Friday 23rd March : ‘LHS AGM and Derbyshire Surnames’

Speaker : Dr Paul Cullen

This lecture will offer an introduction to the four basic categories of English surname (occupational names, relationship names, locative names and nicknames), using as examples surnames which are particularly characteristic of Derbyshire. The meanings will be discussed, including a few unsolved mysteries, and distribution maps will illustrate their geographical range.

Dr Paul Cullen has worked for The English Place-Name Society since 2001. For the last six years he has worked as a research fellow on The Family Names of the United Kingdom Project, the first four volumes were recently published as “The Oxford
Dictionary of Family Names in Britain and Ireland”.


April 6th. 2018 The Industrial Section AGM followed by ‘Saltaire’

Speaker : Rod Pearson

Rod will describe the efforts of mill owner Titus Salt to provide good quality planned housing and services forworkers in his mill, setting up one of the first planned
Industrial villages.


Friday, 13 April 2018 : AGM and 'Nottingham in Hanoverian Times, 1714 to 1837'

Speaker : Graham Clarke

At the start of this period Nottingham was described as the loveliest and neatest town in England outside London, with fine houses and gardens and just over 7,000 souls within the line of its ancient walls. At the end of the period there were 51,000 people living within the same area, 4,400 were on poor relief, and it was described as the worst slum in the Empire after Calcutta. The talk will look at the life of the town through this period of momentous change, and what remains from those times to be seen today.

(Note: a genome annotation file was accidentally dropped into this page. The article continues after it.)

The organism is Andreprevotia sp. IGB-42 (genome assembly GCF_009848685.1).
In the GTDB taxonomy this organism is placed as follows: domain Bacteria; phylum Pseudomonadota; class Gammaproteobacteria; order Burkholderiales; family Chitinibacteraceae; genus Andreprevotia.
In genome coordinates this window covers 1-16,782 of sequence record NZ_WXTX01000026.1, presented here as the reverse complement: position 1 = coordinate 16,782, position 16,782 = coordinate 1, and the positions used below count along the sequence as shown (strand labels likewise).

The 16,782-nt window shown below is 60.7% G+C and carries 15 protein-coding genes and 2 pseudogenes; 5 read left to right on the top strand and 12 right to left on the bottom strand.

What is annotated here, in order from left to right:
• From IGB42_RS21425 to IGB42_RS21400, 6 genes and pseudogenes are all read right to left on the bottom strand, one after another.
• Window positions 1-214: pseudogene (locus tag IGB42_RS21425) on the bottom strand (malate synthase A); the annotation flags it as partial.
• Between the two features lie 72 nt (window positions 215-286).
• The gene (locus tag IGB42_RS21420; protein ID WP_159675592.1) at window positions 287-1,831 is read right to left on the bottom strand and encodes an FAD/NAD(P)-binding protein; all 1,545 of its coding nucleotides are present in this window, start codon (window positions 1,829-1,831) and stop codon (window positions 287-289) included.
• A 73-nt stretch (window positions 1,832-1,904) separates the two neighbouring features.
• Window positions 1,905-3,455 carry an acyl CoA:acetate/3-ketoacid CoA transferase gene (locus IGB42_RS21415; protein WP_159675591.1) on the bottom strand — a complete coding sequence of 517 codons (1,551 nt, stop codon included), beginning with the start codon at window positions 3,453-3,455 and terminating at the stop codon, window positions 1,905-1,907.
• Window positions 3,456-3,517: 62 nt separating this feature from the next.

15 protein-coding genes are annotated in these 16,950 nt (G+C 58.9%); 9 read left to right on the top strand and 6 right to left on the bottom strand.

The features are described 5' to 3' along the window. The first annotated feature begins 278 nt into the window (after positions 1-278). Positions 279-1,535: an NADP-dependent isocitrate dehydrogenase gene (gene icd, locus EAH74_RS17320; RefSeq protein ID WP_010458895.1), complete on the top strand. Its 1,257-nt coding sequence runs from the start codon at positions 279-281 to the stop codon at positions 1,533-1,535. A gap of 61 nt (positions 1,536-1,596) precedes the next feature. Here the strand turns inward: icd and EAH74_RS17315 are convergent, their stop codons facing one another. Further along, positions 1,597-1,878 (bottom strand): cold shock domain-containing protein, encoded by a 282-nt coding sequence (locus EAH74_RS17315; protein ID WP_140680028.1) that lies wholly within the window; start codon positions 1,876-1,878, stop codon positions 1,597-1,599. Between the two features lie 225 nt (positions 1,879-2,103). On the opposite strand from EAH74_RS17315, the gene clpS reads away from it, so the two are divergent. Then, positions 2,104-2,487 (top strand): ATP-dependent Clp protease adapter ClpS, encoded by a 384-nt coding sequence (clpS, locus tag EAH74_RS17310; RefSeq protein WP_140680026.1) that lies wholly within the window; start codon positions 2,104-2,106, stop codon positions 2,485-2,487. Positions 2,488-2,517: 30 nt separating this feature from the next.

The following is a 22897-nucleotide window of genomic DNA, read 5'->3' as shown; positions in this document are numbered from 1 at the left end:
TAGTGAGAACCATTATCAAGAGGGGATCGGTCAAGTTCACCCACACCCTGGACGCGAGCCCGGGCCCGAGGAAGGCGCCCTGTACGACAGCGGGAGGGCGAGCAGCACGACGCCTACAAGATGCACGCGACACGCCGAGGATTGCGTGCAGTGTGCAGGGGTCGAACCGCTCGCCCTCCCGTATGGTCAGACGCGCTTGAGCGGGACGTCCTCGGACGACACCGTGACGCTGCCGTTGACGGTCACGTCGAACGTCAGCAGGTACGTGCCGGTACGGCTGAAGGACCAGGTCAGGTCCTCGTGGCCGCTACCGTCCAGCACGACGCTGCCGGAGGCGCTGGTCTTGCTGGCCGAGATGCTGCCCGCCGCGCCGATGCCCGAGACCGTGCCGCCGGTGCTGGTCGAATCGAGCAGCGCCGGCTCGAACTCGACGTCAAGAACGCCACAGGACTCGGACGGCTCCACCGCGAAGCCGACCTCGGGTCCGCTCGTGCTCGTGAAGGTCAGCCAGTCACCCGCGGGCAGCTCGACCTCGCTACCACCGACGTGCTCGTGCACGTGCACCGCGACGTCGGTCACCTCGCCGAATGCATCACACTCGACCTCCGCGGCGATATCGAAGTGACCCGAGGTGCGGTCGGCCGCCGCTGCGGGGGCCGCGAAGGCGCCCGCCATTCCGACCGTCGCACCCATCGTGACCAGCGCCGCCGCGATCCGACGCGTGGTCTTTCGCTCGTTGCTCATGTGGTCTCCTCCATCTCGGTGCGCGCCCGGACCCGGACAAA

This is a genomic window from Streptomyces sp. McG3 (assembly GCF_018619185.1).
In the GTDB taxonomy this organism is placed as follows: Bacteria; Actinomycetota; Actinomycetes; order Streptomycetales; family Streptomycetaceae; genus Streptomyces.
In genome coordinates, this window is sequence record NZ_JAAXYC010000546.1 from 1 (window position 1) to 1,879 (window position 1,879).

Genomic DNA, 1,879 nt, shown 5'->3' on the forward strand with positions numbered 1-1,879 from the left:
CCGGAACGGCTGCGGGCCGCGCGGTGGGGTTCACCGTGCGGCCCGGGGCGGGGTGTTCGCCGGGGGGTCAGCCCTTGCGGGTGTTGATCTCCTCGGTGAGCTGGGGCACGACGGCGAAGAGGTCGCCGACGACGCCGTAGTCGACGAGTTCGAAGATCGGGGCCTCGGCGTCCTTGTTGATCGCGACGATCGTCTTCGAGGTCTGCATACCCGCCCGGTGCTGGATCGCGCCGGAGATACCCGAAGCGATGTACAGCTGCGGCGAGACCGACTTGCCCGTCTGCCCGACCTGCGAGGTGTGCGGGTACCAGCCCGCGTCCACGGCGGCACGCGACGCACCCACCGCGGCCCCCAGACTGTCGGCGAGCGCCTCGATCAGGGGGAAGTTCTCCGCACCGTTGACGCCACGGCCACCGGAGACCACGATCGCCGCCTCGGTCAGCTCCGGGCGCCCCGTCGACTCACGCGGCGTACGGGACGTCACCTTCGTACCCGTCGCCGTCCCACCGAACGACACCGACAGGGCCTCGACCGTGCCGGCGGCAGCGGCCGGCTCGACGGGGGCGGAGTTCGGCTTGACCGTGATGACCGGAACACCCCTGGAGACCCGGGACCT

Saturday 19 May 2018 - EMIAC 94 – Industrial Heritage Day.

Hosted by DAS in Long Eaton. Booking form in January newsletter (Booking form also in STOP PRESS or click HERE

It is the turn of DAS to host the twice-yearly East Midlands Industrial Archaeology Conference, and the theme will be coal fuelled electricity generation. In the 20th
Century, power stations along the River Trent were the backbone of the UK’s electricity supply. They ran with remarkable thermal efficiency 24 hours a day, burning locally mined coal, transported from the collieries in ‘merry-go-round’ trains that could be loaded and unloaded without stopping. Today, the local mines have all closed, and the few surviving power stations operate for a few hours a day to supply peak load in winter.

This conference will look at the history of electricity generation in the Trent Valley, with 5 speakers covering the subject from the first small scale local plants of the 1880s to the CEGB giants of the 1960s. In the afternoon there will be a walk through Long Eaton looking at the buildings of the town’s original electricity generating station and the lace factories that were its first consumers